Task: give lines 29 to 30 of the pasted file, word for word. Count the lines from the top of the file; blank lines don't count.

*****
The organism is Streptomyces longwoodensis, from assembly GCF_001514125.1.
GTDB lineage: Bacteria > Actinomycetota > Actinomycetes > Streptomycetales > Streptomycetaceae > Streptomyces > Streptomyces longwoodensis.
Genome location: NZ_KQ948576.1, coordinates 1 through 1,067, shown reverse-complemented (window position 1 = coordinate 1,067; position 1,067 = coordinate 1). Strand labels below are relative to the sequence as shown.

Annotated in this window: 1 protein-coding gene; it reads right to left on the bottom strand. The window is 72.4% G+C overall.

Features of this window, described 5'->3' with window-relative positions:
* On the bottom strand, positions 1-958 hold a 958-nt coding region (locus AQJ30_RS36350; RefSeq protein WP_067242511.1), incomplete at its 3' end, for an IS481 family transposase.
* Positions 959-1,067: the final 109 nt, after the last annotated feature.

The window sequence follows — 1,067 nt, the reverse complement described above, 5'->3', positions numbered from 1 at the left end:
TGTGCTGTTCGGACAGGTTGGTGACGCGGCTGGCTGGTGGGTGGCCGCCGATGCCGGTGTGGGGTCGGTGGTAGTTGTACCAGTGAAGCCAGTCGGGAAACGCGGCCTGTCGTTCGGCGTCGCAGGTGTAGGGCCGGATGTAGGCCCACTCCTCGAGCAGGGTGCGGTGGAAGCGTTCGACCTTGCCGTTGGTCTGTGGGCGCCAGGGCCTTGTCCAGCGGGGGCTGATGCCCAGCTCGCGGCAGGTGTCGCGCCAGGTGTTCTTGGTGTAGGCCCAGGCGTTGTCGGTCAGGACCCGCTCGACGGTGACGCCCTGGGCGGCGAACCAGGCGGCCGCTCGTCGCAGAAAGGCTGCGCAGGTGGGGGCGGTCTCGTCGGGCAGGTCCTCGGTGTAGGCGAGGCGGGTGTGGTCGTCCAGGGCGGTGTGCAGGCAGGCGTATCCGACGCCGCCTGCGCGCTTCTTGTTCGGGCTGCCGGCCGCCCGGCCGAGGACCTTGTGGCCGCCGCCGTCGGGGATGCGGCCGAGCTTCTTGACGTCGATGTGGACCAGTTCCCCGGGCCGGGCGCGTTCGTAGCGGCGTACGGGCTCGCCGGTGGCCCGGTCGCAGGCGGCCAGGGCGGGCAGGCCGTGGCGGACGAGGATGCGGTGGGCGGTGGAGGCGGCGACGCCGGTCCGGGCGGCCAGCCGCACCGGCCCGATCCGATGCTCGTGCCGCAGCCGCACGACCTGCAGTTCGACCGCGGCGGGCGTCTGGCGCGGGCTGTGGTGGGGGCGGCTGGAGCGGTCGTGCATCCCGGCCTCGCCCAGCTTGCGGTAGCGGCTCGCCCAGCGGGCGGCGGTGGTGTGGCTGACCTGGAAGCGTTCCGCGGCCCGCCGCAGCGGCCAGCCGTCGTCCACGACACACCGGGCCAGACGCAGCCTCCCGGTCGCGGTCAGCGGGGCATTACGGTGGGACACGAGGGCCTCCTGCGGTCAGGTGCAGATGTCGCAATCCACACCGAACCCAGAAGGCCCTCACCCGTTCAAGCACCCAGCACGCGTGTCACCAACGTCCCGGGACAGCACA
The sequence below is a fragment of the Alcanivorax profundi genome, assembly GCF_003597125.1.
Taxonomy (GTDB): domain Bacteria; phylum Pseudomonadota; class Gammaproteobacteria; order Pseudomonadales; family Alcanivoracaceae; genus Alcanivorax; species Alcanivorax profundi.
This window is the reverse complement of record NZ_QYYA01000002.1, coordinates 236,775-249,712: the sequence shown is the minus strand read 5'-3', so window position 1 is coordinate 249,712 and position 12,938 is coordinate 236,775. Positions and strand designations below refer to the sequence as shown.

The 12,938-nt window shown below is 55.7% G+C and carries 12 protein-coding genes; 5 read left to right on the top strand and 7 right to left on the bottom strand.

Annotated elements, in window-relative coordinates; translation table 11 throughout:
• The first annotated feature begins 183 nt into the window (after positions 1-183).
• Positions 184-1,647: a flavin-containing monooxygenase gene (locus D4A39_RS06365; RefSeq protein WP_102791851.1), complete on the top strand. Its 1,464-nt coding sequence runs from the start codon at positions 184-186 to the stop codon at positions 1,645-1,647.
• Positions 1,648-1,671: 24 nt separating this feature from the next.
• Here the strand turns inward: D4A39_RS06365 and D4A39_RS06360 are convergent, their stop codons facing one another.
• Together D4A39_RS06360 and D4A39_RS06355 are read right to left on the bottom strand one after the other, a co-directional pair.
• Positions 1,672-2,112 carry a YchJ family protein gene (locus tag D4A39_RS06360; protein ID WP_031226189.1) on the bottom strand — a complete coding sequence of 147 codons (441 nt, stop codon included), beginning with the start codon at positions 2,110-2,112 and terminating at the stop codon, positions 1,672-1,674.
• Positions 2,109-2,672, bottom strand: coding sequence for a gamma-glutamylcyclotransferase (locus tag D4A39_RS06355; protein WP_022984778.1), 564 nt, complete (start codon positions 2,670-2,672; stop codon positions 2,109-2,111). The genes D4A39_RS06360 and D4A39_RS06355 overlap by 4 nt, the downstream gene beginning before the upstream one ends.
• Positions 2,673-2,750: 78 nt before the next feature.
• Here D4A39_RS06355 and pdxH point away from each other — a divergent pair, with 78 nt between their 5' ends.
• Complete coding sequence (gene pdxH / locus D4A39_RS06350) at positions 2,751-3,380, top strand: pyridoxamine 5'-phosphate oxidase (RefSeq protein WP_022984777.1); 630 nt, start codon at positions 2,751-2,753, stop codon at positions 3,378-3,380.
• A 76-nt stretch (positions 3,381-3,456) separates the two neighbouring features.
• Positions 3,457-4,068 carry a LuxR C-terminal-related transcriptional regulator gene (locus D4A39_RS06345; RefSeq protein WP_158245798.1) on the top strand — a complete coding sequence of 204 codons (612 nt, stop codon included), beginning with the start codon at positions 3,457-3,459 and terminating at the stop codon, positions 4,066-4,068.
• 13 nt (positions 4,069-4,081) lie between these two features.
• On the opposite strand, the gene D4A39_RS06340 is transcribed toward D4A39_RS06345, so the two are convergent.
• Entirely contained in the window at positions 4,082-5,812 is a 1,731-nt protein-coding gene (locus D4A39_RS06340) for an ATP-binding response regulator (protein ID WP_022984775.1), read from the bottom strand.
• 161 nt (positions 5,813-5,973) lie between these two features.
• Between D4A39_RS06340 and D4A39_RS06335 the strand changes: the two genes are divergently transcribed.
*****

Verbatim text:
• Entirely contained in the window at positions 4,082-5,812 is a 1,731-nt protein-coding gene (locus D4A39_RS06340) for an ATP-binding response regulator (protein ID WP_022984775.1), read from the bottom strand.
• 161 nt (positions 5,813-5,973) lie between these two features.